Sunday, May 9, 2010

Mother's Day

I tossed around a lot of different topics for today, but I just couldn't stop thinking about how sadly inappropriate it is that on Mother's Day, a day that means probably a little more to families who live their lives with children with disabilities, families whose mothers work harder and with a larger bittersweet lump in their stomach than any typical mom, you get a father writing today.

Well, I don't have anything pithy to contribute concerning mothers of kids with disabilities. There's nothing I can say that's going to make your jobs any easier, and for those readers who don't live in the world of broken children, there's nothing I can share that will let you see just how hard these mothers work, or how ephemeral their victories can be.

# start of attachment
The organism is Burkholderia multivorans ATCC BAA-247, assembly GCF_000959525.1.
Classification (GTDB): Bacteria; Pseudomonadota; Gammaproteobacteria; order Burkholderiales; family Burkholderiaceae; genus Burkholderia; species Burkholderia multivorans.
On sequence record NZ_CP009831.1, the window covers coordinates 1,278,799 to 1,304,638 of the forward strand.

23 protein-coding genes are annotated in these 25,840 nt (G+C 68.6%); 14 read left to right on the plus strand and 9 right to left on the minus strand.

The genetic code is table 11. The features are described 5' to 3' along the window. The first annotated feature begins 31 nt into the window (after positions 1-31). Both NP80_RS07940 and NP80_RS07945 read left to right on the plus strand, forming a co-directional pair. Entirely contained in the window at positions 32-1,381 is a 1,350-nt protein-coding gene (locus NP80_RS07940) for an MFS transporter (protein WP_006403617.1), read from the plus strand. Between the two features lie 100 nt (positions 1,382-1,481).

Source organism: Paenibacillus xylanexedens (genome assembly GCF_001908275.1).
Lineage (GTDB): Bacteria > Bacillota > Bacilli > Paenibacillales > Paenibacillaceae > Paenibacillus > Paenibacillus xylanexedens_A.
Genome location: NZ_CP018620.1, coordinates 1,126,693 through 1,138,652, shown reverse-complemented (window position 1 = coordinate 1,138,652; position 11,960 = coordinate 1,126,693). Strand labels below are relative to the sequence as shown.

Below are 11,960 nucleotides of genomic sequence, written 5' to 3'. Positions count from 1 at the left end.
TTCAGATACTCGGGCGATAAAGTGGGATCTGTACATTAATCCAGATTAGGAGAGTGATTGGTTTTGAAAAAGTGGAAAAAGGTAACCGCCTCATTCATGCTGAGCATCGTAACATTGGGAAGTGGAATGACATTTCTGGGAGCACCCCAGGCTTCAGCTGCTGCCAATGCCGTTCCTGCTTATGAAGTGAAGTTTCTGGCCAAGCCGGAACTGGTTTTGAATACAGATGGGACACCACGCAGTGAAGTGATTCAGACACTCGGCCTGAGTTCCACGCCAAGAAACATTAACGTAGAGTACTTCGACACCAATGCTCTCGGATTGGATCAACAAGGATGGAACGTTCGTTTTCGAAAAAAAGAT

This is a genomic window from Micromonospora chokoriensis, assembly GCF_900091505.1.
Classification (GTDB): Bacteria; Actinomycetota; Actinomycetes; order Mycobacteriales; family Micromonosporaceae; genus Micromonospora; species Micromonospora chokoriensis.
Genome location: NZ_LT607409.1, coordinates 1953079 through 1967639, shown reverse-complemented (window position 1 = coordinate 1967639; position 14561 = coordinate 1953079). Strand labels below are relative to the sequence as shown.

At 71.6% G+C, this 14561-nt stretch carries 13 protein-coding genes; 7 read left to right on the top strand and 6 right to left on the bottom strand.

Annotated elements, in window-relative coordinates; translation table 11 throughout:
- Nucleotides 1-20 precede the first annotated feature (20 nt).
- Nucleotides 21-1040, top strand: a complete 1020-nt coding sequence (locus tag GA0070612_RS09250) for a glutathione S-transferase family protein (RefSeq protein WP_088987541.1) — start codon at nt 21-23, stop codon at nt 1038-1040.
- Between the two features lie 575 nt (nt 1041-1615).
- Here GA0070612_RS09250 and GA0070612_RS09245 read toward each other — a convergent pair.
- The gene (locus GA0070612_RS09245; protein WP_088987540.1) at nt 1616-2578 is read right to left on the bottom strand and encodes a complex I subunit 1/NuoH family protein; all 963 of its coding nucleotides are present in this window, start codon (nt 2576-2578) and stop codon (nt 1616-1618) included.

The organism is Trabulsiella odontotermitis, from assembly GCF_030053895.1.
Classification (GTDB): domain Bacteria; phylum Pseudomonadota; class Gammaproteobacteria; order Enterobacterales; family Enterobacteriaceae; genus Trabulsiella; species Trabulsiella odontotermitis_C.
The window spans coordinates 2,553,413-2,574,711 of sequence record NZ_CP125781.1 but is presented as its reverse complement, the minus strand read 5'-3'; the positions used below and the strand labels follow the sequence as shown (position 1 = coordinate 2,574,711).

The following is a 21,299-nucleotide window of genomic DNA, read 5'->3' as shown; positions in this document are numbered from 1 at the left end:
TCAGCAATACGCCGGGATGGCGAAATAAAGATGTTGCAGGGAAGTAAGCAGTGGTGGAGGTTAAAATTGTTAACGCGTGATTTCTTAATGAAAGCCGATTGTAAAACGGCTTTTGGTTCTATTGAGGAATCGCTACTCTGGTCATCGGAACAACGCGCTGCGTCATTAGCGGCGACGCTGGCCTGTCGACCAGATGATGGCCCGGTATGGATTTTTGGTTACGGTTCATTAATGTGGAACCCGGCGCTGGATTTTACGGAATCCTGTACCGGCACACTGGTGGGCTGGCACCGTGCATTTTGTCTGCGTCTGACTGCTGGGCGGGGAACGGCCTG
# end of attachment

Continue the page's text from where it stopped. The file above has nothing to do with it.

What I do want to express here, with brevity but also with heartfelt sincerity, is how very grateful I and the rest of the fathers in this grand rough world of disability are for the work that you do. It probably wasn't much easier today, and it will no doubt be just as hard tomorrow. But you also know the rewards, both large and small, that await you for the work you do and the lives you live. No one can ever diminish that, nor take it away from you. And that's no small thing.

Robert Rummel-Hudson is the father ten-year-old Schuyler and the author of Schuyler's Monster: A Father's Journey with His Wordless Daughter (St. Martin's Press, 2008).  He is also a contributing essayist for My Baby Rides the Short Bus: The Unabashedly Human Experience of Raising Kids with Disabilities (PM Press, 2009). His work has appeared in Good Housekeeping and Wondertime.  Robert's adventures with Schuyler can also be found at his blog, Fighting Monsters with Rubber Swords.